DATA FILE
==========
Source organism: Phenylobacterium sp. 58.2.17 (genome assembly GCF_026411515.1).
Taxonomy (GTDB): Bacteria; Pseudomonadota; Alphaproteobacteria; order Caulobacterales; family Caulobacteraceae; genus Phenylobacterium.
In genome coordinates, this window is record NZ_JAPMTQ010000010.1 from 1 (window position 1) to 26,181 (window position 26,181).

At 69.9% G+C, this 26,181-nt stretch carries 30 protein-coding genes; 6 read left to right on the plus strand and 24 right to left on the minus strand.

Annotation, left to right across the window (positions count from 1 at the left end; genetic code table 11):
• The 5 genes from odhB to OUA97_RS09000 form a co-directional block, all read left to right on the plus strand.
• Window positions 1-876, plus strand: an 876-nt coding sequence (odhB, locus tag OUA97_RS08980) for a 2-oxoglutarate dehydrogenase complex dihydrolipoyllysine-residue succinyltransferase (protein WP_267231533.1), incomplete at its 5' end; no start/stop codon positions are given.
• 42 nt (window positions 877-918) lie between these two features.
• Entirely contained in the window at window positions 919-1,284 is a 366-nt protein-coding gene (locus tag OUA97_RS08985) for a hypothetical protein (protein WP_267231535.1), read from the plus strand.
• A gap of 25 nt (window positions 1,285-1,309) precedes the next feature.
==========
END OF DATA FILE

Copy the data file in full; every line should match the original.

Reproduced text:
Source organism: Phenylobacterium sp. 58.2.17 (genome assembly GCF_026411515.1).
Taxonomy (GTDB): Bacteria; Pseudomonadota; Alphaproteobacteria; order Caulobacterales; family Caulobacteraceae; genus Phenylobacterium.
In genome coordinates, this window is record NZ_JAPMTQ010000010.1 from 1 (window position 1) to 26,181 (window position 26,181).

At 69.9% G+C, this 26,181-nt stretch carries 30 protein-coding genes; 6 read left to right on the plus strand and 24 right to left on the minus strand.

Annotation, left to right across the window (positions count from 1 at the left end; genetic code table 11):
• The 5 genes from odhB to OUA97_RS09000 form a co-directional block, all read left to right on the plus strand.
• Window positions 1-876, plus strand: an 876-nt coding sequence (odhB, locus tag OUA97_RS08980) for a 2-oxoglutarate dehydrogenase complex dihydrolipoyllysine-residue succinyltransferase (protein WP_267231533.1), incomplete at its 5' end; no start/stop codon positions are given.
• 42 nt (window positions 877-918) lie between these two features.
• Entirely contained in the window at window positions 919-1,284 is a 366-nt protein-coding gene (locus tag OUA97_RS08985) for a hypothetical protein (protein WP_267231535.1), read from the plus strand.
• A gap of 25 nt (window positions 1,285-1,309) precedes the next feature.